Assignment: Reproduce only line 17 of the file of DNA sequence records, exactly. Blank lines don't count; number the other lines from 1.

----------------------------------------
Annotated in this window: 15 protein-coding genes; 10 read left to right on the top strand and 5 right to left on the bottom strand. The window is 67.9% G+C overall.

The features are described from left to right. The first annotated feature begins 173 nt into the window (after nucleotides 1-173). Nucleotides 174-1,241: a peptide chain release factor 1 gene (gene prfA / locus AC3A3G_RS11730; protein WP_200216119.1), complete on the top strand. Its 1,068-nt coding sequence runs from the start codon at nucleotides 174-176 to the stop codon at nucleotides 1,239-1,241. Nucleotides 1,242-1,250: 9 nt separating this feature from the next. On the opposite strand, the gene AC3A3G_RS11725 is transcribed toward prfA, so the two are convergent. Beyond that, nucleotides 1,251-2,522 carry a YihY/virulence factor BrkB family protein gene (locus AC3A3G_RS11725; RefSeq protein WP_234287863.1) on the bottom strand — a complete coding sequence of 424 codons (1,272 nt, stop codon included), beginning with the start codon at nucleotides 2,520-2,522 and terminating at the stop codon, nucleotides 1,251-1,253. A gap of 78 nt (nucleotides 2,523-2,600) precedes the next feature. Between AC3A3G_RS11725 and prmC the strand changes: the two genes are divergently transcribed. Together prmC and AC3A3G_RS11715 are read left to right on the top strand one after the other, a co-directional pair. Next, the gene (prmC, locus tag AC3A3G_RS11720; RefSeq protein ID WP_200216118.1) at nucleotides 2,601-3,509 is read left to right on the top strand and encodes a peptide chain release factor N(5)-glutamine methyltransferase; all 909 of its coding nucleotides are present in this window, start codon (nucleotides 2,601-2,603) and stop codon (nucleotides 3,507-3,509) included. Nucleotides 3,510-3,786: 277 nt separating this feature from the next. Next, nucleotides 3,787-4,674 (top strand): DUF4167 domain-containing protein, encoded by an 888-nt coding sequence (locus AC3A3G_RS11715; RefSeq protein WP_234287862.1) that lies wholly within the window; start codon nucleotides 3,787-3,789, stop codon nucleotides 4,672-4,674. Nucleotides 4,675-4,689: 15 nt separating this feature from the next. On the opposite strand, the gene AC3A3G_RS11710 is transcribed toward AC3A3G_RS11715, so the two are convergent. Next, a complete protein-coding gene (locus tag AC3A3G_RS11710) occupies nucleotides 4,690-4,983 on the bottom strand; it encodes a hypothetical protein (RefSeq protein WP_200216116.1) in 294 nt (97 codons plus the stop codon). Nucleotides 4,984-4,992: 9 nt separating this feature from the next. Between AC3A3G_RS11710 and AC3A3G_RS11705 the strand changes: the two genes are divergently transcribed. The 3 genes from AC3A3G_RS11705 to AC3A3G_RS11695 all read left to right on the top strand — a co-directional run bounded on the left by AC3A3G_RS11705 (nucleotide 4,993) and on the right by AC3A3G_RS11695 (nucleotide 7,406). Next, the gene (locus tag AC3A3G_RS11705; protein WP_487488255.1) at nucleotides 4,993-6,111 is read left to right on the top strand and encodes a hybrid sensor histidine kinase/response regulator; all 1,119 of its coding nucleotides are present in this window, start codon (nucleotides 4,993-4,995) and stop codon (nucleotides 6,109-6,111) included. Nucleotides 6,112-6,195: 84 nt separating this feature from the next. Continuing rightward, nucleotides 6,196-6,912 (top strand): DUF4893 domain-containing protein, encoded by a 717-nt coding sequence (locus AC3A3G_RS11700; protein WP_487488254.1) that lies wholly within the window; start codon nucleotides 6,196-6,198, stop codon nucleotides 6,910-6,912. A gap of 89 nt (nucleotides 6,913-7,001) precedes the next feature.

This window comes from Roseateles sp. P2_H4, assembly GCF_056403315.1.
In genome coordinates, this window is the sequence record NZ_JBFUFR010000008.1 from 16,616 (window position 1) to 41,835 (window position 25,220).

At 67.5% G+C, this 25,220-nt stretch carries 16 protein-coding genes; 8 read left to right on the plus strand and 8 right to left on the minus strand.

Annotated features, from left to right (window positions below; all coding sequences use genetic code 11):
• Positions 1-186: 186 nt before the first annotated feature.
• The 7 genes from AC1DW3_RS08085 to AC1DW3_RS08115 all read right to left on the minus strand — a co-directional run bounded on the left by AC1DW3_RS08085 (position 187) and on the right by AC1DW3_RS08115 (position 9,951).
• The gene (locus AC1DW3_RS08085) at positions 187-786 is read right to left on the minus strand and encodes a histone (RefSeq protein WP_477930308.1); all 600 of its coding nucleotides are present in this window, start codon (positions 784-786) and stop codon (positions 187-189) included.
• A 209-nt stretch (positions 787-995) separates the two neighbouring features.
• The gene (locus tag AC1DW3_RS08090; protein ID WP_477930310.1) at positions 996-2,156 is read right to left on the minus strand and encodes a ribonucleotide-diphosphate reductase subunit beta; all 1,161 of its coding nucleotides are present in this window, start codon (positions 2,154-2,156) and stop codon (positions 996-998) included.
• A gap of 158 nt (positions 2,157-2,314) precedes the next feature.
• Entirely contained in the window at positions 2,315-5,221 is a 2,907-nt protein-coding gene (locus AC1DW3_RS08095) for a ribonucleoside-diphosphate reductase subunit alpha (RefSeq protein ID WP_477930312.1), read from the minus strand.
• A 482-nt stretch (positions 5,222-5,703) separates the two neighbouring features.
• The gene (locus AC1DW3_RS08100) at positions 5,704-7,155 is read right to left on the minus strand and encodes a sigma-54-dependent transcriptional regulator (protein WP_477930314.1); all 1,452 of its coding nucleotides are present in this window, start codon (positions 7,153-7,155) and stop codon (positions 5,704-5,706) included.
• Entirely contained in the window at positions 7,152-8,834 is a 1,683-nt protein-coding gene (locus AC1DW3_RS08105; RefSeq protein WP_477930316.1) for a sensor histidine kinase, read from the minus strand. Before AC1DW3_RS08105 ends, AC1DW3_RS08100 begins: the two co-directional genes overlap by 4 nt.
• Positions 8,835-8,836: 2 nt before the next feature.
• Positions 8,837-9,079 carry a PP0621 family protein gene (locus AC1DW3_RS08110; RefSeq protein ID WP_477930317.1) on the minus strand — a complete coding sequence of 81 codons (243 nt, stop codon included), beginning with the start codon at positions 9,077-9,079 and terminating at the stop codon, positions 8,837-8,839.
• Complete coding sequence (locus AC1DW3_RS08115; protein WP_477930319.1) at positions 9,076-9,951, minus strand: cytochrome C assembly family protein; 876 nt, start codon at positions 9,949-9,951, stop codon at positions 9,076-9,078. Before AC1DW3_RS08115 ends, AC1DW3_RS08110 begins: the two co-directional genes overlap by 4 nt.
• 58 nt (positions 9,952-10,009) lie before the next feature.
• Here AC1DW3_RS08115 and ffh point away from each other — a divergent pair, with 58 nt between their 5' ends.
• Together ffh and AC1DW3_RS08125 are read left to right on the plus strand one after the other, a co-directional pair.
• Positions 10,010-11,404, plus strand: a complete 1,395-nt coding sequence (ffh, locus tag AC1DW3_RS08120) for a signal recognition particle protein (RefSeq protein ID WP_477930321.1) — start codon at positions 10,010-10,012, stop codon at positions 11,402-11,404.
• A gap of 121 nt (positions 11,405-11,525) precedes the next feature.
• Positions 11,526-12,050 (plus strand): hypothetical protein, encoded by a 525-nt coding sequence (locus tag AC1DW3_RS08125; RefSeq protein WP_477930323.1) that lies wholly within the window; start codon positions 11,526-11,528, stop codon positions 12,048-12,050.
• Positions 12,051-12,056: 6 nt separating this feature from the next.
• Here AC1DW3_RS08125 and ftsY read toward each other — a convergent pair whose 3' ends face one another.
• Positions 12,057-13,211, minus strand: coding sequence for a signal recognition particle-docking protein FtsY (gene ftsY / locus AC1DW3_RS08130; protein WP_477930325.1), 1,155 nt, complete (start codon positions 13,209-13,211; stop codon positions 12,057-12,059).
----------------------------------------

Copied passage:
• Positions 8,835-8,836: 2 nt before the next feature.